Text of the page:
• The problem of excessive capital intensity in production — too many machines per worker — will probably get worse, for the Industrial Development Corporation (a state agency) forecasts that the sector with the most investment in the period 2006-2010 will be iron and steel, with a massive 24 percent rise in fixed investment per year, but sectoral employment is expected to fall 1.3 percent per year, in spite of — or indeed because of — all the new investment.

  • Overall, the problem of “capital strike” — large-scale firms’ failure to invest — continues, as gross fixed capital formation hovered between 15-17 percent from 1994-2004, hardly enough to cover wear-and-tear on equipment.

  • Businesses did invest their South African profits, but not mainly in South Africa: dating from the time of political and economic liberalization, most of the largest Johannesburg Stock Exchange firms — Anglo American, DeBeers, Old Mutual, SA Breweries, Liberty Life, Gencor (now the core of BHP Billiton), Didata, Mondi and others — shifted their funding flows and even their primary share listings to overseas stock markets.

  • The outflow of profits and dividends due these firms is one of two crucial reasons South Africa’s current account deficit has soared to among the highest in the world (in mid-2008 exceeded only by New Zealand) and is hence a major danger in the event of currency instability, as was Thailand’s (around 5 percent) in mid-1997.

  • The other cause of the current account deficit is the negative trade balance, which can be blamed upon a vast inflow of imports after trade liberalization and which export growth could not keep up with.

  • Another reason for capital strike is South Africa’s sustained overproduction problem in existing (highly-monopolized) industry, as manufacturing capacity utilization fell substantially from the mid 80s percent range during the 1970s, to the high 70s percent range during the early 2000s.

  • Corporate profits avoided reinvestment in plant, equipment, and factories, and instead sought returns from speculative real estate and the Johannesburg Stock Exchange: there was a 50 percent increase in share prices during the first half of the 2000s, and the property boom which began in 1999 had by 2004 sent house prices up by 200 percent (in comparison to just 60 percent in the US market prior to the burst bubble, according to the International Monetary Fund).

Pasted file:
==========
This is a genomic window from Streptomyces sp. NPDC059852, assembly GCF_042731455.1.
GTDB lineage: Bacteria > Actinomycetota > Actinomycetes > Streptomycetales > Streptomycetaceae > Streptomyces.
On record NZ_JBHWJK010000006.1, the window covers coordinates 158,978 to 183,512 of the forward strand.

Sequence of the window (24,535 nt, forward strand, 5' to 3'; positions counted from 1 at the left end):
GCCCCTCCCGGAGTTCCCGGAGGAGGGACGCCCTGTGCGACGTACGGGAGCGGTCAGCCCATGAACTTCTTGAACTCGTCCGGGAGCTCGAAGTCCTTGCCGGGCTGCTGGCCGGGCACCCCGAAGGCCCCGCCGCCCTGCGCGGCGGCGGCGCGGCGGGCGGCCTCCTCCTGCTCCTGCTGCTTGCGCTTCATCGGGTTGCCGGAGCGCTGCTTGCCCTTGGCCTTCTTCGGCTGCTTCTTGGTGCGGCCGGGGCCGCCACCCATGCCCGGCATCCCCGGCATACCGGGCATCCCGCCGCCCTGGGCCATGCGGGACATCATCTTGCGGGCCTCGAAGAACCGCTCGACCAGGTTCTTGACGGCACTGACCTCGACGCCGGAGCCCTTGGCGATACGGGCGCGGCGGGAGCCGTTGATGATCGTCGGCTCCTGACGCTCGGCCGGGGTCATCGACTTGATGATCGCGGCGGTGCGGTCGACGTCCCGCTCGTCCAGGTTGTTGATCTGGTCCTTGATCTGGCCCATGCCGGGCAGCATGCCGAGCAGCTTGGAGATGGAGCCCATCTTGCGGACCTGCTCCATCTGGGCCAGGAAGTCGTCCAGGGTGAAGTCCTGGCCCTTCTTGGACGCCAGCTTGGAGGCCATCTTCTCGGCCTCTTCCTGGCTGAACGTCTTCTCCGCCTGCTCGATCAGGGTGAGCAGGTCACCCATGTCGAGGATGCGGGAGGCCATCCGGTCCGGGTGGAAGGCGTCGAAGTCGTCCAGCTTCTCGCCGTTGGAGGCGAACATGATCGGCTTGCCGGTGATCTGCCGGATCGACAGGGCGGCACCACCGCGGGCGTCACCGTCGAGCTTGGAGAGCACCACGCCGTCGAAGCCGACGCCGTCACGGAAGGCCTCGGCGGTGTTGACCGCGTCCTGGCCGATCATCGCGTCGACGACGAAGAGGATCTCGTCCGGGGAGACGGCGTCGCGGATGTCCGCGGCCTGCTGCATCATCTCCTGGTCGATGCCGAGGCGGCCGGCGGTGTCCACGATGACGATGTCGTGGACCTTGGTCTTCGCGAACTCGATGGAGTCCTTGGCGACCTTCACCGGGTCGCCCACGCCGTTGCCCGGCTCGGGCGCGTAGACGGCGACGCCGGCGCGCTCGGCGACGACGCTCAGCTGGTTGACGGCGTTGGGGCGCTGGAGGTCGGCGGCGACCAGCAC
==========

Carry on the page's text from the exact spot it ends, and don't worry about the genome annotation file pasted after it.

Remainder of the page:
These deep, structural dilemmas have roots not only in post-apartheid liberalization, but in long-standing vulnerabilities associated with the apartheid-era economy. Because of liberalization of both trade (August 1994 onwards) and finance (from March 1995), the current account deficit is dangerously high (‑10.4 percent expected for 2009) compared to peer economies. By early 2009, The Economist magazine judged South Africa the “riskiest” of 17 emerging market economies. The main troubles were the high current account deficit, but also low reserves and high short-term foreign debt repayments (third worst after Korea and Indonesia). Moreover, South Africa’s “banks depend on borrowing, often from abroad, to finance domestic lending and so will be squeezed by the global credit crunch. … The rand, which has already fallen sharply, remains one of the most vulnerable emerging-market currencies.”10

One reason, ironically, for low reserves and the threatening current account deficit, is a resurgent profit rate for South African corporations, which in turn is siphoned out via profit and dividend repatriation to the new offshore financial centers. Overall corporate profits are substantially higher, relative to employee wages, since the low point of the late 1980s. However, an ongoing problem is that manufacturing profits have fallen dramatically since the early 1980s in relation to financial and speculative profits. South Africa’s export advantages are in a few areas difficult to maintain (and in some cases subject to dramatic price volatility), such as auto components, swimming pool filters, wines, coal, and base metals. Moreover, low rates of fixed investment persist, especially in the private sector, in part because excess idle capacity in existing plant and equipment. That, in turn, helps explain the very low level of Foreign Direct Investment, contrasting with dangerously high inflows of liquid portfolio capital attracted by South Africa’s once-high real interest rate. None of these processes are healthy, and alongside extremely high price inflation in electricity and food (as well as petrol in the first half of 2008), will generate yet more social unrest, a topic we return to in conclusion.

Coega and the Underdevelopmental State

Consider in more detail an extreme but revealing case. Over the past decade, the South African government has begun shoveling what could be the country’s largest-ever industrial subsidies into the Coega industrial zone complex and port, located about 20 kilometers from Port Elizabeth within the Nelson Mandela Bay Municipality (NMBM) area. The funding is going not only for Coega’s electricity needs, which included the anticipated aluminum smelter and auto sector complex, but also the proposed R40 billion PetroSA refinery. State proponents say Coega represents sound industrial and development policy, but critics consider the project a “corporate welfare” giveaway replete with socially insensitive and eco-destructive features, especially noticeable as renewed attention is being given to climate change.

In his end-of-year 2006 e-zine message, Mbeki highlighted Coega as a prime example of “Milestones during the Age of Hope”:

[T]he leading aluminum company, Alcan, entered into an agreement about the supply of electricity that would make it possible for it to construct a huge aluminum smelter at the new Port of Ngqura/Coega. This was indeed another important piece of good news during 2006, given the sustained campaign that some in our country had conducted to present the new Port of Ngqura/Coega as the outstanding symbol of the failure and folly of our democratic government, led by our movement!11